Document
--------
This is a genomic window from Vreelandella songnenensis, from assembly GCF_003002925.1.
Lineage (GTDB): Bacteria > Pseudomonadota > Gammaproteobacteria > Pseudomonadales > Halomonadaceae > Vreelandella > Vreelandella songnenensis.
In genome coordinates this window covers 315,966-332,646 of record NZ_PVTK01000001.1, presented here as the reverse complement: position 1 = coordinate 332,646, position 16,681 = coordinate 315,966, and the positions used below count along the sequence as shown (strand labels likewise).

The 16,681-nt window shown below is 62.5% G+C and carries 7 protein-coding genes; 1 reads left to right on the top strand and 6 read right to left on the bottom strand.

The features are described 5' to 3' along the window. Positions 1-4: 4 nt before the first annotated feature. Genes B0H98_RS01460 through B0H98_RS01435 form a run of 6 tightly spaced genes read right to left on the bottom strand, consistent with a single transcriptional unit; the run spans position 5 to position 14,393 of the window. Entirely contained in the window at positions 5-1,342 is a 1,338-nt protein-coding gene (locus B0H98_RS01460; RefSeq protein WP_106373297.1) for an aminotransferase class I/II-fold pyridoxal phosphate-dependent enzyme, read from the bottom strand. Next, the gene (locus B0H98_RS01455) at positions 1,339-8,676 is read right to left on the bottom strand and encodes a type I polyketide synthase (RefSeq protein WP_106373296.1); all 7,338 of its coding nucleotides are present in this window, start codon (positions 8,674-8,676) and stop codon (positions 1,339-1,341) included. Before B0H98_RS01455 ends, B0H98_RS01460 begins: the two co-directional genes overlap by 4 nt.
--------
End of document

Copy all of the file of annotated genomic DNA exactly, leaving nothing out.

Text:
This is a genomic window from Vreelandella songnenensis, from assembly GCF_003002925.1.
Lineage (GTDB): Bacteria > Pseudomonadota > Gammaproteobacteria > Pseudomonadales > Halomonadaceae > Vreelandella > Vreelandella songnenensis.
In genome coordinates this window covers 315,966-332,646 of record NZ_PVTK01000001.1, presented here as the reverse complement: position 1 = coordinate 332,646, position 16,681 = coordinate 315,966, and the positions used below count along the sequence as shown (strand labels likewise).

The 16,681-nt window shown below is 62.5% G+C and carries 7 protein-coding genes; 1 reads left to right on the top strand and 6 read right to left on the bottom strand.

The features are described 5' to 3' along the window. Positions 1-4: 4 nt before the first annotated feature. Genes B0H98_RS01460 through B0H98_RS01435 form a run of 6 tightly spaced genes read right to left on the bottom strand, consistent with a single transcriptional unit; the run spans position 5 to position 14,393 of the window. Entirely contained in the window at positions 5-1,342 is a 1,338-nt protein-coding gene (locus B0H98_RS01460; RefSeq protein WP_106373297.1) for an aminotransferase class I/II-fold pyridoxal phosphate-dependent enzyme, read from the bottom strand. Next, the gene (locus B0H98_RS01455) at positions 1,339-8,676 is read right to left on the bottom strand and encodes a type I polyketide synthase (RefSeq protein WP_106373296.1); all 7,338 of its coding nucleotides are present in this window, start codon (positions 8,674-8,676) and stop codon (positions 1,339-1,341) included. Before B0H98_RS01455 ends, B0H98_RS01460 begins: the two co-directional genes overlap by 4 nt.